Masamune encounters Elf trying to poach Eromanga-sensei away, something even Masamune feels would benefit his little sister, so when he goes home he’s extremely contrite and gives an offering of not-so-tasty (according to Sagiri) snacks. I don’t see Sagiri abandoning her brother anytime soon…at least until the fourth girl arrives, whom I am predicting is another artist who tries to poach Masamune, the way Elf wants to poach Sagiri.

Until then, a tiny bit of progress seems to have been made in Sagiri; she asks if her brother’s heard back from Megumi, and also tells him she’ll wash her own underwear from now on, which means she’ll have to leave her room, however briefly.

Tsugumomo – 01 (First Impressions)

The Gist: One day, Kagami Kazuya’s sakura-patterned obi, given to him by his late mother, takes the form of a blue-haired girl named Kiriha revealing she is a tsukumogami.

After saving him from an attacking amasogi, Kiriha assigns Kazuya as her “servant” and shares his living space, remaining as inseparable as they were when she was a mere inanimate obi.

Roll Credits…

Even with a rather poor translation, I don’t think I missed much nuance here. Kazuya is defined by his utter lack of distinguishing features or personality traits—other than carrying around an obi and smelling it all the time, which would be kinda sweet, I guess, if it wasn’t also a bit weird.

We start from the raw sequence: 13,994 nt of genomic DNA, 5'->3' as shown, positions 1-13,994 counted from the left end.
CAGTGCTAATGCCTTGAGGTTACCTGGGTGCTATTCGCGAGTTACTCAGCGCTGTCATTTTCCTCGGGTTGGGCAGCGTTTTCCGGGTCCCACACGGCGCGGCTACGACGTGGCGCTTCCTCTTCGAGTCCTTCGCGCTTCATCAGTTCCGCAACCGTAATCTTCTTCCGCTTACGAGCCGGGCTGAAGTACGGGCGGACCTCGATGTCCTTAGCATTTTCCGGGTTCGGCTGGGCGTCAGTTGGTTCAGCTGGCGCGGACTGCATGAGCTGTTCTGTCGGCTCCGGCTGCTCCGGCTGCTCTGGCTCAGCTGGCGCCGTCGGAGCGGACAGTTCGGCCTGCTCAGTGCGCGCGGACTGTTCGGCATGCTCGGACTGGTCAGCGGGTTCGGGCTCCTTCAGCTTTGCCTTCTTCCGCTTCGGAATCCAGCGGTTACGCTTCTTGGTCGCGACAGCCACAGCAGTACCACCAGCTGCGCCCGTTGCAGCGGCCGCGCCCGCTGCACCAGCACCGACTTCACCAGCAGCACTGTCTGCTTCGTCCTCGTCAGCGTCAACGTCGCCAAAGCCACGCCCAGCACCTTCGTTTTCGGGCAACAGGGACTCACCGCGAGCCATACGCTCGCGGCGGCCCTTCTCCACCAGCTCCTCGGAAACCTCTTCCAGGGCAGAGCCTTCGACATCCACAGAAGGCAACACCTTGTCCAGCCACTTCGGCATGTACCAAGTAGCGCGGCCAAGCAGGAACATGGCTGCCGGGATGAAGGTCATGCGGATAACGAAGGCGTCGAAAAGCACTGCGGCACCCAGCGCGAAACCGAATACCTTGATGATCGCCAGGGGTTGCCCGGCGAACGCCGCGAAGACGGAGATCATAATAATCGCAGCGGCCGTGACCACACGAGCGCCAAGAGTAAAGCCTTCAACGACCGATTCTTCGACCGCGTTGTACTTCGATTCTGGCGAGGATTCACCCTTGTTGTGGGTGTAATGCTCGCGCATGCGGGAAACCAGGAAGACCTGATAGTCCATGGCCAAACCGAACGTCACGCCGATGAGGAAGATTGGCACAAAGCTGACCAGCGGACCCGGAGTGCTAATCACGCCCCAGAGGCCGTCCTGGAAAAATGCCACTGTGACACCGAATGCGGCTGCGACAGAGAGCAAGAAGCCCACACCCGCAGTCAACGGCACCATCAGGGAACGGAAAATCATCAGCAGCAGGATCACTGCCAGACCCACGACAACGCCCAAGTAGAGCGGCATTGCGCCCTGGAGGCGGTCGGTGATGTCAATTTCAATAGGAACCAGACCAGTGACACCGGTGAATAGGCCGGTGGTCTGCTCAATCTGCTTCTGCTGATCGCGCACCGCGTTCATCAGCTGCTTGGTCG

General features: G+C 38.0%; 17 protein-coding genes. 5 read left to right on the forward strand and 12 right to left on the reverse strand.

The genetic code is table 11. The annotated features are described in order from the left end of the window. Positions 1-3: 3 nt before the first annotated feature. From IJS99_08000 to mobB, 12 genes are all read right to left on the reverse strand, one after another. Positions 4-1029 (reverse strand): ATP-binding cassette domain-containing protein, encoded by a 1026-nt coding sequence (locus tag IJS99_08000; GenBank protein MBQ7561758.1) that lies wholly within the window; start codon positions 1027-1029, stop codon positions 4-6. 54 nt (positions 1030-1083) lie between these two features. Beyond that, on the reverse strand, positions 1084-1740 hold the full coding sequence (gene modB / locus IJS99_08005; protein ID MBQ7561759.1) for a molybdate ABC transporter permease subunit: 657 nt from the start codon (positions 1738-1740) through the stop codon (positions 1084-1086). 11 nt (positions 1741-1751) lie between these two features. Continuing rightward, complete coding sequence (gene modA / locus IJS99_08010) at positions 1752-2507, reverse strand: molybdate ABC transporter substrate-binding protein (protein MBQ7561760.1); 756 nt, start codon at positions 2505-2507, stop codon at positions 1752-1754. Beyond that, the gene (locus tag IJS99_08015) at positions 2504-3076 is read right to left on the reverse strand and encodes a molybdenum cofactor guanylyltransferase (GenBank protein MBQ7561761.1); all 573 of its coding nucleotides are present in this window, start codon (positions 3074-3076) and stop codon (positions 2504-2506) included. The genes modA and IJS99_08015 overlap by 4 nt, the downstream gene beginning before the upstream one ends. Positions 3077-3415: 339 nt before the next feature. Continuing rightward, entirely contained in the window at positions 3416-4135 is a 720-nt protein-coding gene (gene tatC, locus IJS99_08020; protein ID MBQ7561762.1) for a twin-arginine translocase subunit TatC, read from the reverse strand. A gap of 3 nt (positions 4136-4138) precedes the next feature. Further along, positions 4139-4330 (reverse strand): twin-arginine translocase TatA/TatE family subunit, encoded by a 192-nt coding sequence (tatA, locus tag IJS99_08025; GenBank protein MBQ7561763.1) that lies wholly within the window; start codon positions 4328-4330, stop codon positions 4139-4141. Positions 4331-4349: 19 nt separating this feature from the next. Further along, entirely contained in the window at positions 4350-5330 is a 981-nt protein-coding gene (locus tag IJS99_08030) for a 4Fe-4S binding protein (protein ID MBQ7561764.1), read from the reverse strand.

Along with his one-note “class-rep” character, and his one-note big sister/guardian, there isn’t much depth to be found here, only reminders of shows past (and half-hours wasted on said shows).

We end up seeing many sides of Kiriha, and to her credit, between her superior, imperious attitude, propensity for making messes, and love of pudding, she also has Kazuya’s back (both out in the world and in the bath) and seems to mean well as a companion/protector.

But rather than working in her favor, these myriad sides only served to paint a muddled picture of who and what she is, beyond an once-inanimate object given (pretty) human form. Also, if you’re going to have blue hair and red eyes, you best come correct.

Throw in bland-as-paste Kazuya and a not particularly great-looking production (aside from one okay action scene) and there’s not quite enough here to encourage me to continue.

My Hero Academia – 09

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As the press bangs on the door of U.A. High, anting the scoop on All Might, Midoriya’s class finally gets to do a normal school thing: elect a class rep. Everyone ends up tied with one vote except for Momo, with two, and Midoriya with three, all thanks to Ochako and Iida.

I guess no other groups of friends have emerged to the point they would align their votes around one guy, huh? Also, I’m curious who voted for Momo.

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In the middle of lunch, Midoriya faces his first test as leader, when an intruder alert and evacuation order are sounded. He fails spectacularly, getting lost in the crush of panicking students.